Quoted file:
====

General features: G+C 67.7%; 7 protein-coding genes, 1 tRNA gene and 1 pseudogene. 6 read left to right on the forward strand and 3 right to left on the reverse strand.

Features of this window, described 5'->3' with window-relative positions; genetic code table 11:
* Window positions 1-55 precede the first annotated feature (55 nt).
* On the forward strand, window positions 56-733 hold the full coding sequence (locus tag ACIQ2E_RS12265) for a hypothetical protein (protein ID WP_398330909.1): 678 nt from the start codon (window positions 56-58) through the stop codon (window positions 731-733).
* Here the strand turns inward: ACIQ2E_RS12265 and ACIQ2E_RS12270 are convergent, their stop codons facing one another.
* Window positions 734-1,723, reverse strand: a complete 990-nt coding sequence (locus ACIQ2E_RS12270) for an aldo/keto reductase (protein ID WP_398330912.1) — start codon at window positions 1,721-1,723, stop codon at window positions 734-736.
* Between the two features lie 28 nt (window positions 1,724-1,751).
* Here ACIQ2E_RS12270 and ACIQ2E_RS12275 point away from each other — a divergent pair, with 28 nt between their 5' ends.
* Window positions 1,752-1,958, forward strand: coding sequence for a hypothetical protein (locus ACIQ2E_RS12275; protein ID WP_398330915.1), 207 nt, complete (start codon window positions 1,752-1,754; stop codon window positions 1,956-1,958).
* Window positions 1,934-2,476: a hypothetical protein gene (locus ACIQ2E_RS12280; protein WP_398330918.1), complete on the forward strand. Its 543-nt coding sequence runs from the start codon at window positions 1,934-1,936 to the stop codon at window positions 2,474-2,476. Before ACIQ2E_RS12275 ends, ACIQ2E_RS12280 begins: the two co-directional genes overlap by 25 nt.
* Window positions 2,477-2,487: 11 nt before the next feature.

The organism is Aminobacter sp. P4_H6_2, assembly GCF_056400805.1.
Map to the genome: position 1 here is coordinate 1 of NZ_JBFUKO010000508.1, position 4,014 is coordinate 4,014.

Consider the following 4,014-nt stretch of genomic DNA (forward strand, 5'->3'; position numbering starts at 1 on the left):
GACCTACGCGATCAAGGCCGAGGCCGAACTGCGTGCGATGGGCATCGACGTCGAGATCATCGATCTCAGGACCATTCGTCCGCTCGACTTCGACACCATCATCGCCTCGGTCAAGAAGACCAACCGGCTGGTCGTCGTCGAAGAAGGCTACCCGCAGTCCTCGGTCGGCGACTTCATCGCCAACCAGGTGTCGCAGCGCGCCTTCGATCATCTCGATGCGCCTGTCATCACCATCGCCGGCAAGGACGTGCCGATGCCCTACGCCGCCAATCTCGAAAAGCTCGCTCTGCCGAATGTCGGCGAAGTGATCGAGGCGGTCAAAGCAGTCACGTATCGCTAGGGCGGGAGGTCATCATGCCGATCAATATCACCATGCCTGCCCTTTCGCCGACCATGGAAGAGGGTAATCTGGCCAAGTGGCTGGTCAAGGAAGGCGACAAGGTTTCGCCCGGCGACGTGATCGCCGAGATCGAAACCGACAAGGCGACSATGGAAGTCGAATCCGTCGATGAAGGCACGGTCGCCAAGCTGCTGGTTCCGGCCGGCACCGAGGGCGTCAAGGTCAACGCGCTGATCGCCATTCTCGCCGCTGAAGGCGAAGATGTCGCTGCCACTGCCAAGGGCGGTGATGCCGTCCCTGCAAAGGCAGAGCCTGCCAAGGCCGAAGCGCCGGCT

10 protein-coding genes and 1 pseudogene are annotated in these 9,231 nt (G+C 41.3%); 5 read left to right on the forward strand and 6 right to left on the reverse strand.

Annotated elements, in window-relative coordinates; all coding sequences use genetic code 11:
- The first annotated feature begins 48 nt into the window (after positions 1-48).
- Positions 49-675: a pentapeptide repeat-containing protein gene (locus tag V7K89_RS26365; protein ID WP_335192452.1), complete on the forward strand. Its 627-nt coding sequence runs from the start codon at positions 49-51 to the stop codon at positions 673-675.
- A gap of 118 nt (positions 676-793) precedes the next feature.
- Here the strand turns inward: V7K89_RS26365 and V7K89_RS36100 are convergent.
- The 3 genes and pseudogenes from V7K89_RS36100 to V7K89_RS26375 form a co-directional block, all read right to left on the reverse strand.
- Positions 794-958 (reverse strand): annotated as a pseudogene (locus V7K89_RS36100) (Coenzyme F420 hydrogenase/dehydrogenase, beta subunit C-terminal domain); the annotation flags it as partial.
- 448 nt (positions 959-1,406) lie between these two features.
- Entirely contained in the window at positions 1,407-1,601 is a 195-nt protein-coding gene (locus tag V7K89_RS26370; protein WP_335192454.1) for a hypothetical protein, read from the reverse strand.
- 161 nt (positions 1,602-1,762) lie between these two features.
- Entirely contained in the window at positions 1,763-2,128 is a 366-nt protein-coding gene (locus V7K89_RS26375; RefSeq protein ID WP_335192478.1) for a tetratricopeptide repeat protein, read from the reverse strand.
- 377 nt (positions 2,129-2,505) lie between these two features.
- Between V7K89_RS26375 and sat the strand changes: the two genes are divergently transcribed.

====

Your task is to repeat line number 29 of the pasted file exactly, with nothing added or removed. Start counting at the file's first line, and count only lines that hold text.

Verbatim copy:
- Between V7K89_RS26375 and sat the strand changes: the two genes are divergently transcribed.